With the male-dominated financial services industry often held up as an example of gender inequality in business, Evette Orams, Managing Director of Hilton-Baird Financial Solutions, shares her experience and explores how the sector can shake its image.
The UK’s financial services industry lies at the heart of the British economy. It is our largest export, contributing around 11% of economic output and employing 7% of the UK’s working population.
Yet, despite its importance, it is also a sector where gender inequality appears to be so rife. Only 14% of senior positions are filled by women and, although it represents the highest paid sector in the UK, it also has the widest gender salary gap.
Having spent more than 23 years of my life in this industry, I’ve had my fair share of experiences – from which I could write a book – rendering these figures unsurprising to me.
However, I do believe there are mitigating factors behind them (more on those later), and I know that opportunities do exist for women who are ambitious and choose to push forward with their aims to progress.
My path into the financial services sector wasn’t exactly mapped out from a young age.
While studying at university and in need of a part-time job, I stumbled into a role at TSB Bank as a job-share PA to the Finance Director.
At the time, they were in the process of being merged with Lloyds. A few months later, my boss was made redundant as a result of the restructure, but I was lucky and was offered a future role at Lloyds TSB.
Even during those early days, I had developed the bug for financial services and was keen to continue my learning, and this coincided well with my graduation from university. So I took up a role in their collections department, and by my early 30s had experienced life at four different banks, absorbing as much information as I could whilst taking on more senior roles.
It was here that I could put my experience gained across operations, risk and sales into practice when I was approached by commercial finance broker Hilton-Baird Financial Solutions to lead and grow the team as Corporate Finance Manager.
By then, I had long moved into commercial finance – specifically the burgeoning invoice finance sector, which was most rewarding and provides cash flow support to a wide range of UK businesses.
At Hilton-Baird, I was soon promoted to Managing Director and, fast forward ten years, we have built a successful and award winning team which helps businesses to grow in line with their plans and overcome a wide range of cash flow challenges on a daily basis.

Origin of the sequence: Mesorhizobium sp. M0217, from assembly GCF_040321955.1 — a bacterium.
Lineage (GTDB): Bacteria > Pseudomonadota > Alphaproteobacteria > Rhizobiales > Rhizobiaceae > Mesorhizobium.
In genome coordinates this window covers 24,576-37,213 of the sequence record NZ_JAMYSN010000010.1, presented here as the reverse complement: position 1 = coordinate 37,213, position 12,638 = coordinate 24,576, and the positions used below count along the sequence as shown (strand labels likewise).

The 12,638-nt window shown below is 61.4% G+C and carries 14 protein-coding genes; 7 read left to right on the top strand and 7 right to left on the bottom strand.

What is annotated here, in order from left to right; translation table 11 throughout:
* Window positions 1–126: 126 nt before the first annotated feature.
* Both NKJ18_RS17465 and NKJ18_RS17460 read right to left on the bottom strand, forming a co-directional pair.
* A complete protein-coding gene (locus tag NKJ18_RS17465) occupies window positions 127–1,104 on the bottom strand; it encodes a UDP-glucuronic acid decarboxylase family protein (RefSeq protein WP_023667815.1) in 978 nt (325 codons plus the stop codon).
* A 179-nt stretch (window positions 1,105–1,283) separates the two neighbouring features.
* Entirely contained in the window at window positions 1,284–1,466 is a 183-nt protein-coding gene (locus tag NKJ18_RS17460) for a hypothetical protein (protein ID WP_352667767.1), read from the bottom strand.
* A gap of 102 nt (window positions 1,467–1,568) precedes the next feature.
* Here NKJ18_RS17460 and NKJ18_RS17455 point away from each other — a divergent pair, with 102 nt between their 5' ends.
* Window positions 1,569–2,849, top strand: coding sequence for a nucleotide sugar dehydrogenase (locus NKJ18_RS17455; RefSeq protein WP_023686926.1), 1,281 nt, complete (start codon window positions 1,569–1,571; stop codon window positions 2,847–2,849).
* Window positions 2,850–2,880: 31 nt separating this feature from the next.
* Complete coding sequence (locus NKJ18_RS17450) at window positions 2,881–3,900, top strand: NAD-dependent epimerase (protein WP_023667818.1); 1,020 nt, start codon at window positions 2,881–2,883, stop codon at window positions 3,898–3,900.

Having encountered several challenges along the way, I know that I’ve been fortunate and that my story isn’t always reflected in other women’s journeys within the finance sector.
So much so that last year, the chief executive of Virgin Money, Jayne-Anne Gadhia, was asked by HM Treasury to lead a review into why so few women seem to reach senior roles in UK financial services.
The report concluded that there is a ‘permafrost’ in the mid-tier where women do not progress or leave the sector, and that women are leaving “because the culture isn’t right”.
My experiences echo these findings to an extent. They include tales of inappropriate and sometimes hurtful comments, encouragement to use ‘sexiness’ in order to influence and motivate decisions of more senior colleagues – and even an interview for a role which, I was told many years later, was mine as soon as I walked into the room due to how I was dressed, which I hasten to add wasn’t at all inappropriate!
The thing I would stress, however, is that the proverbial glass ceiling in the financial services industry isn’t necessarily imposed by men. The sad truth is that women often question how their successful female colleagues get to where they are, while it was a female boss who told me to act sexy to get my own way. To this day I still cringe about a press release announcing one of my appointments, written by a female PR manager, which stated “in her spare time Evette is a mum”.
I think there’s also something to be said about people’s mindsets. One of the figures that came from the Virgin Money report was that only 50% of women, compared to 70% of men, believe they have an equal opportunity to advance regardless of their personal characteristics or circumstances.
My personal view is that women are raised differently in terms of expectation, which can become reality and self-perpetuating whatever the person’s beliefs, so choose to accept and go along with them. Even if you or I aren’t old enough to remember the adverts and posters of the 1950s reminding women of their supposed role in society, we’re still a part of the generation that has been brought up by those who are.
By adopting a positive attitude and developing a sense of being centred and comfortable in our own skin, however – whilst refusing to see ourselves as any type of victim – it is absolutely possible for women to progress and be successful in this sector and in any role of their choosing.
Evette Orams, Managing Director Hilton-Baird Financial Solutions